Since the likelihood is that many readers of this blog will be asked to comment when the Supreme Court, some time this week, announces its decision in Hobby Lobby and Conestoga Wood Specialty cases here’s a brief refresher and some links. The cases are challenges to the Affordable Care Act’s requirement that employers who choose to offer health insurance to their employees must provide policies that include ten essential benefits-including contraception. The U.S. Supreme Court has heard oral arguments and read the briefs—it’s likely that whatever opinion is issued will reflect at least some of the arguments presented to the Court.
This case is about the Affordable Care Act’s requirement that employers who offer their employees health insurance must include ten essential benefits, including contraception. Hobby Lobby and Conestoga Wood are privately held, for-profit companies whose owners have sincerely held religious objections to providing four specific kinds of contraception. They believe these contraceptives terminate rather than prevent pregnancy. Many religious organizations and companies have gotten exemptions to these requirements, but this case considers whether private, for-profit companies should qualify as well.
The cases raise three major issues:
Does the Religious Freedom Restoration Act apply to corporations even though it uses the word “person?” (Can companies have religious beliefs?)
Is providing insurance that covers birth control a “substantial burden?” on these two company’s’ religious beliefs?
Does the government have a compelling reason for requiring companies that provide insurance to have it cover birth control?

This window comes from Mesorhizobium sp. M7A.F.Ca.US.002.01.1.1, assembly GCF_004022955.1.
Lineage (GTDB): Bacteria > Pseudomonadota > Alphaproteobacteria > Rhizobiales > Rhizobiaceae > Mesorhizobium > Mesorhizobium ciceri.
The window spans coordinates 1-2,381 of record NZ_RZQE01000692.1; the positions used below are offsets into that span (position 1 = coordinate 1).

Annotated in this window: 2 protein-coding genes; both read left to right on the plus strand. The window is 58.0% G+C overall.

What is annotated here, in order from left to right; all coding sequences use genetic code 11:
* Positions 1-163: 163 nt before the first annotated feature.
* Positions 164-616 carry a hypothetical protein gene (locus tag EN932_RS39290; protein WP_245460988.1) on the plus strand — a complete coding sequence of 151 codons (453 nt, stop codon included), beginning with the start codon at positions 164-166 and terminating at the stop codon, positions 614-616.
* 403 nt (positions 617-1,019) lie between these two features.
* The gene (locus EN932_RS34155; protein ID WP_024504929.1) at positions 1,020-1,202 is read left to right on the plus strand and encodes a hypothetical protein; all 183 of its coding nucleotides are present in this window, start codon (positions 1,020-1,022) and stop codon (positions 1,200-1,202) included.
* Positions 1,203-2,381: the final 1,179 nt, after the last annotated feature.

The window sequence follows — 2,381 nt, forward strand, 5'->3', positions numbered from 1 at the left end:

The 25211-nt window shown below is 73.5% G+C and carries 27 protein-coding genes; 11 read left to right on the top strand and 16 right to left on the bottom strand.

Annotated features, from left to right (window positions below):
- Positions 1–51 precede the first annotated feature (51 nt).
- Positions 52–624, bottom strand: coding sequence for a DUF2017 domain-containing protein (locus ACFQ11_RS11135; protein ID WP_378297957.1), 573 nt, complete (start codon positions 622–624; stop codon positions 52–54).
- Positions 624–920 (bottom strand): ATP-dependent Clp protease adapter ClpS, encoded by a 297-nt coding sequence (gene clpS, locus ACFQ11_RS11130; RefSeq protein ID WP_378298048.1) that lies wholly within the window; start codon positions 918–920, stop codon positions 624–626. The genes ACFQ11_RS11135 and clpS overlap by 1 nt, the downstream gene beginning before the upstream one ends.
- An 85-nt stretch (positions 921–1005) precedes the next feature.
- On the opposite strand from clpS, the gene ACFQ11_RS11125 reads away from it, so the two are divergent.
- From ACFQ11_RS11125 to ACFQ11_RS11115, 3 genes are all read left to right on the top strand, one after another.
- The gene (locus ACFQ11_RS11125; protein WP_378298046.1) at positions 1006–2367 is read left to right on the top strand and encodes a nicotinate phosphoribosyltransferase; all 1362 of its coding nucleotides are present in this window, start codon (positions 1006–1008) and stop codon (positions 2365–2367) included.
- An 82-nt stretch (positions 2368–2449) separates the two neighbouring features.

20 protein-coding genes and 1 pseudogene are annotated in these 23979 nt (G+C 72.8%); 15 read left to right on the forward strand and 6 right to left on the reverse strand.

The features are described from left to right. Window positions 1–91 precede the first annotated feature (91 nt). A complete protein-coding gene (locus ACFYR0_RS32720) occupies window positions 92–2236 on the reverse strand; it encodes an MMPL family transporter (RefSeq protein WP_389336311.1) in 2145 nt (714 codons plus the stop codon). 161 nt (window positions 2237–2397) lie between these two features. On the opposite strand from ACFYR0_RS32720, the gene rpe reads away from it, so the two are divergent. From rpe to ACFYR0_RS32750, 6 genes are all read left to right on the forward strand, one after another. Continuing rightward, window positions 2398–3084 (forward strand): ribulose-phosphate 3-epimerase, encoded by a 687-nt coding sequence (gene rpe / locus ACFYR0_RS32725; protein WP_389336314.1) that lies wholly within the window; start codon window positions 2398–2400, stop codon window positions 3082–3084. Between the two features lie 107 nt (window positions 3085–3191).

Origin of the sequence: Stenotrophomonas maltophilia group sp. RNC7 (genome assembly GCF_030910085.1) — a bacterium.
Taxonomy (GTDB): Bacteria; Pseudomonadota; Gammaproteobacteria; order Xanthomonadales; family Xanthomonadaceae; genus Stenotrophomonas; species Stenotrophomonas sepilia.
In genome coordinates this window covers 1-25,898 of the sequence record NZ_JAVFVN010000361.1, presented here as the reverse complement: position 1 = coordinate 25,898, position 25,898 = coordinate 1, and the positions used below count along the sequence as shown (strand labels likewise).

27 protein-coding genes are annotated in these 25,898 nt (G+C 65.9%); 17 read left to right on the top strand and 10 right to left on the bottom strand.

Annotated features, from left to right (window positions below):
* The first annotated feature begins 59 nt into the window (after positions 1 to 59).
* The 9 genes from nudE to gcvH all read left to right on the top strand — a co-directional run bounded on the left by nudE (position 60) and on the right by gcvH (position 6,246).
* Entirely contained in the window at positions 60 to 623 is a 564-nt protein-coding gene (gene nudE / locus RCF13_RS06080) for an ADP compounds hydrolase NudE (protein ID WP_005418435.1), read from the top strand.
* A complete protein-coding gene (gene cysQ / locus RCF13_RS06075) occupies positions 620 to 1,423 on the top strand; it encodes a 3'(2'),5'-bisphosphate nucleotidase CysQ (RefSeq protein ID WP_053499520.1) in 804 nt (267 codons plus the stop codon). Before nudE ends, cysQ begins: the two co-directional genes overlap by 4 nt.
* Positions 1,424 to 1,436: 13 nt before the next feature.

At Regulatory Focus earlier this week, Alexander Gaffney wrote about what he characterized as “a torrent of studies” that FDA is conducting or has proposed conducting on prescription drug promotion, and, in particular, on direct-to-consumer advertisements. The studies include, among others, a surveystudy aimed at sussing out “the influence of DTC advertising in the examination room and on the relationships between healthcare professionals and patients”, a study exploring similarities and differences in the responses of adolescents and their parents to web-based prescription drug advertising, and a study that will use eye tracking technology to collect data on the effect of distracting audio and visuals on participants’ attention to risk information.
Gaffney speculates that “the proposed studies could indicate coming changes in FDA’s regulatory approach toward advertising[.]” Another possibility is that the studies are part of an effort by FDA to build up the evidence base supporting its current regulatory approach. In a Tweet commenting on Gaffney’s article, Patricia Zettler–a Fellow at Stanford Law School’s Center for Law and the Biosciences who was formerly an Associate Chief Counsel for Drugs at FDA’s Office of Chief Counsel–asks whether the data generated by the studies could help insulate FDA from First Amendment challenges. Continue reading →